This I cannot understand, because that light should have travelled past
us already, from the original point.


There was an original point but as the universe is expanding, that
point is now a sphere all around us. There is a misconception that
the Big Bang exploded into space. It did not. There was no space at
that time: the Universe create it's own space during it's expansion...
If you think that one day, with a super-super telescope we will be
able to see some kind of Big Bang like a super-super novae then think
again: it can not happen because at that time we were INSIDE the
"cosmic egg". All we can expect to see is a kind of shell of light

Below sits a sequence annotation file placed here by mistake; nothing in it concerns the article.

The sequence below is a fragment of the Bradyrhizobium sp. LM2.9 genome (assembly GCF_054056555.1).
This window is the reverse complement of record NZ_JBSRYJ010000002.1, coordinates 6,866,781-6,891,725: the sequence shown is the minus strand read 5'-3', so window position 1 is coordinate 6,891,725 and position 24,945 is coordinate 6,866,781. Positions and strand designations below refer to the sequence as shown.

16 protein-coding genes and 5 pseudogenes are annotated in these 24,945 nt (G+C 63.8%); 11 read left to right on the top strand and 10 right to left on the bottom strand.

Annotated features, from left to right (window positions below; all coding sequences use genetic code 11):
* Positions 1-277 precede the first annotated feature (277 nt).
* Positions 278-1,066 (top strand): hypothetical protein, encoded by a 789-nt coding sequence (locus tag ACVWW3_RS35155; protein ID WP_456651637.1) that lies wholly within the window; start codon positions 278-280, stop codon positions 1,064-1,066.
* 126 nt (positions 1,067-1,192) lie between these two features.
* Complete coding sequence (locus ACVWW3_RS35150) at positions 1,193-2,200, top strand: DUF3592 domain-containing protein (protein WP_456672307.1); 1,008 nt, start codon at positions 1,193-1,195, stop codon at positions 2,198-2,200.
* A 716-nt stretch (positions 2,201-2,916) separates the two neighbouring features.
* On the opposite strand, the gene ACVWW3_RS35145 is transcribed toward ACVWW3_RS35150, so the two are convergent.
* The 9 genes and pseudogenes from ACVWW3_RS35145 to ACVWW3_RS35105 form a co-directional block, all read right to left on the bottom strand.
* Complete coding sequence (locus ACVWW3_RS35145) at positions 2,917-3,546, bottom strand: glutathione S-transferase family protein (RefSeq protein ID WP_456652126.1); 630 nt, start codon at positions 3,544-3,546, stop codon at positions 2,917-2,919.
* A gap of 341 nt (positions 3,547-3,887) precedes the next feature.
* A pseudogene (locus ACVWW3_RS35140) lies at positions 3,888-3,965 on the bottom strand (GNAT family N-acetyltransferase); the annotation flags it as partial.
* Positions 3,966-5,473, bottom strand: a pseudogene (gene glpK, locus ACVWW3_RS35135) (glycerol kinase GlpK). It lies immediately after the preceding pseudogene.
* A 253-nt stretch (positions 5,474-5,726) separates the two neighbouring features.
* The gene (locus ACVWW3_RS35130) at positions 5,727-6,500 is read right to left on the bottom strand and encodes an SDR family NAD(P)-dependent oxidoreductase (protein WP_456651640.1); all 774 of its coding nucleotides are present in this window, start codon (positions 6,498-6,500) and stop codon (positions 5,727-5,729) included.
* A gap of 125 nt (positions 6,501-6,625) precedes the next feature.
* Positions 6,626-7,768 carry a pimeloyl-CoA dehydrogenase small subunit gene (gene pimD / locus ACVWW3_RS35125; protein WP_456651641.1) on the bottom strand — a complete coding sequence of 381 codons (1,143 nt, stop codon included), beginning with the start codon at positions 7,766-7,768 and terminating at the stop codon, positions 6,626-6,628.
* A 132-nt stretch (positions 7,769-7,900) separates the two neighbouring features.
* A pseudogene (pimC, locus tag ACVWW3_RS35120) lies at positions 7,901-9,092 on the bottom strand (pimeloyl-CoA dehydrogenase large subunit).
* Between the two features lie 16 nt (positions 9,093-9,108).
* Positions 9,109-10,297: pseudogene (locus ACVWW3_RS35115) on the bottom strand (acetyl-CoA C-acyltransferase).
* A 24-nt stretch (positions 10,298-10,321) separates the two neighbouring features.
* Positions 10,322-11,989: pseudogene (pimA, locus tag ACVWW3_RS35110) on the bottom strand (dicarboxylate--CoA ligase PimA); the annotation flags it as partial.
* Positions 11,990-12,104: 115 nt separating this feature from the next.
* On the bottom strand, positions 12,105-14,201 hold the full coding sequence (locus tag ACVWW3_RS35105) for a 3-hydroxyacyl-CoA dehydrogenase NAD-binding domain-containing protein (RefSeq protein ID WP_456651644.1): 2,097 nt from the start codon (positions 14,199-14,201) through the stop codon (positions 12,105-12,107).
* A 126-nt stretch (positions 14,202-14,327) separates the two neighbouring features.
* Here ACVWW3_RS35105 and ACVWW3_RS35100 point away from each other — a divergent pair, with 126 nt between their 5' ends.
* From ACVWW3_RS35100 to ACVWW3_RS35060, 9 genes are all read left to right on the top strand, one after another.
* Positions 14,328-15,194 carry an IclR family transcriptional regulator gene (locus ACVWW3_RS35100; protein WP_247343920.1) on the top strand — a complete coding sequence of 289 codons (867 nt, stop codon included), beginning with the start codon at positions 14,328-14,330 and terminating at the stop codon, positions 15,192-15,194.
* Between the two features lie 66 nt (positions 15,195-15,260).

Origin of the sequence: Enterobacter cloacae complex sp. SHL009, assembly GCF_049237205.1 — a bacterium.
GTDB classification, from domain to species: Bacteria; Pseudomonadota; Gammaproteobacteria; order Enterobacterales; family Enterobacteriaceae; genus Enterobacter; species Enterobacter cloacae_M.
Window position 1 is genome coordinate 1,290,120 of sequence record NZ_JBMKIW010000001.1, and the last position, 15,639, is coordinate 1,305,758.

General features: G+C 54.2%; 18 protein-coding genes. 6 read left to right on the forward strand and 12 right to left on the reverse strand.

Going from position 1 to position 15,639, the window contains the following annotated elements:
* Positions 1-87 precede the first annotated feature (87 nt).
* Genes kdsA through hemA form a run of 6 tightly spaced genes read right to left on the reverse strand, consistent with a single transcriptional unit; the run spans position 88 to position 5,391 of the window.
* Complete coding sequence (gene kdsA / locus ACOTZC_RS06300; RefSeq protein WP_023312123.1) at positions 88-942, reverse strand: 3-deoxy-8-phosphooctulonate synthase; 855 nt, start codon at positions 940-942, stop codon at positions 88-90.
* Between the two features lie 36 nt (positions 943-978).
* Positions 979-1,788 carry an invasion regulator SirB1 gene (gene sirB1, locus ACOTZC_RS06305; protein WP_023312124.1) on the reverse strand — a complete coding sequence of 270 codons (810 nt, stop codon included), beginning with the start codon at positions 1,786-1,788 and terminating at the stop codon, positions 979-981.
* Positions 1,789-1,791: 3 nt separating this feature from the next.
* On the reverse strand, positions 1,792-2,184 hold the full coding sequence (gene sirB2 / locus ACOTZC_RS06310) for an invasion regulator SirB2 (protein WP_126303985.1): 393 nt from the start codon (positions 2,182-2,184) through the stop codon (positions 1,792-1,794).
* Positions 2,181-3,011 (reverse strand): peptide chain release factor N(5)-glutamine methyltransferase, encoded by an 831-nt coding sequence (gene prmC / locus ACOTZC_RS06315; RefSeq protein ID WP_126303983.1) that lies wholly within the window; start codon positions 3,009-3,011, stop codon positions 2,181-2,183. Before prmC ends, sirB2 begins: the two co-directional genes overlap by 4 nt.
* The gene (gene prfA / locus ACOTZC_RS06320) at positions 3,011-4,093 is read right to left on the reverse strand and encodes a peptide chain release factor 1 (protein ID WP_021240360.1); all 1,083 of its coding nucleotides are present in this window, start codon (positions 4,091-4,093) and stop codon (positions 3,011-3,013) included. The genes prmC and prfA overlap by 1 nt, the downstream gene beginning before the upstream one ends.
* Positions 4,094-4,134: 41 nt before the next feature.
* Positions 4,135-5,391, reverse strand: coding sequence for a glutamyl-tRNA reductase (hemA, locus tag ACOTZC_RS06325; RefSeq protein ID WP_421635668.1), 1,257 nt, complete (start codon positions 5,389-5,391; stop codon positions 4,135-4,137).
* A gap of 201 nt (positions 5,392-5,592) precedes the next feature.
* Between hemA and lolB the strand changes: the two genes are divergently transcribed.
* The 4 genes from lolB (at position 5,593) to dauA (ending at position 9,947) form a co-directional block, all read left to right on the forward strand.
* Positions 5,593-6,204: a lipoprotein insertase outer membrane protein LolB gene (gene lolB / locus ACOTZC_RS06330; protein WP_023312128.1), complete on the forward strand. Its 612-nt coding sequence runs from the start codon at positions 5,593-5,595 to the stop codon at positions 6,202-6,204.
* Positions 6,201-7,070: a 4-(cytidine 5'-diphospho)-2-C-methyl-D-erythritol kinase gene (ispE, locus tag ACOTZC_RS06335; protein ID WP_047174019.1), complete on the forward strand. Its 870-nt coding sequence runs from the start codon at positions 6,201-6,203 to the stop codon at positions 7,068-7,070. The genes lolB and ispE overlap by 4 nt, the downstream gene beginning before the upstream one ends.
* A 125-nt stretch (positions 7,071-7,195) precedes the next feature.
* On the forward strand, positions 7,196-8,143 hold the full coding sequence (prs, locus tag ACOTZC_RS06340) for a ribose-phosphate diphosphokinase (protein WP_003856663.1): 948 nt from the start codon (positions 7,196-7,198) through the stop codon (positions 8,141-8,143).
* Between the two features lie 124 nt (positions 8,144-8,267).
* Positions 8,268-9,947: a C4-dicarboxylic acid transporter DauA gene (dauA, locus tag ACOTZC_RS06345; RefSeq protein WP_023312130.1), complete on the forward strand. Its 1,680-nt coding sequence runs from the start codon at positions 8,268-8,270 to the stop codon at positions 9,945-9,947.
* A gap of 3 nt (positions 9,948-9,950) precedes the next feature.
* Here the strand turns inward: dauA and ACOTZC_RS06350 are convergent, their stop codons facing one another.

around us. And yes, there is one:
http://map.gsfc.nasa.gov/m_uni/uni_101Flucts.html

Please explain ...


It took thousands of years for humankind to understand that ( and yet
we are not sure ). Don't be sorry if you can't understand in just a
few minutes....


Have a good night!

Benoît...
  #7  
Old October 19th 04, 05:04 PM
EvolBob
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Default

Darn it Peter, thats exactly what I was going to say!!

In fact this question (again definitely not stupid) resolved a problem I had in visualizing the BB (Big Bang).

I couldn't figure out satisfactory how the Universe started without immediately collapsing back into a BH (Black Hole).

Clearly the reasoning here had to be the expansion of Space was literally pulling the Universe out of the primeval singularity at a
rate faster than light speed.
Without this FTLS expansion the Universe would have had nowhere to go - (in the most absolute way imaginable), which would have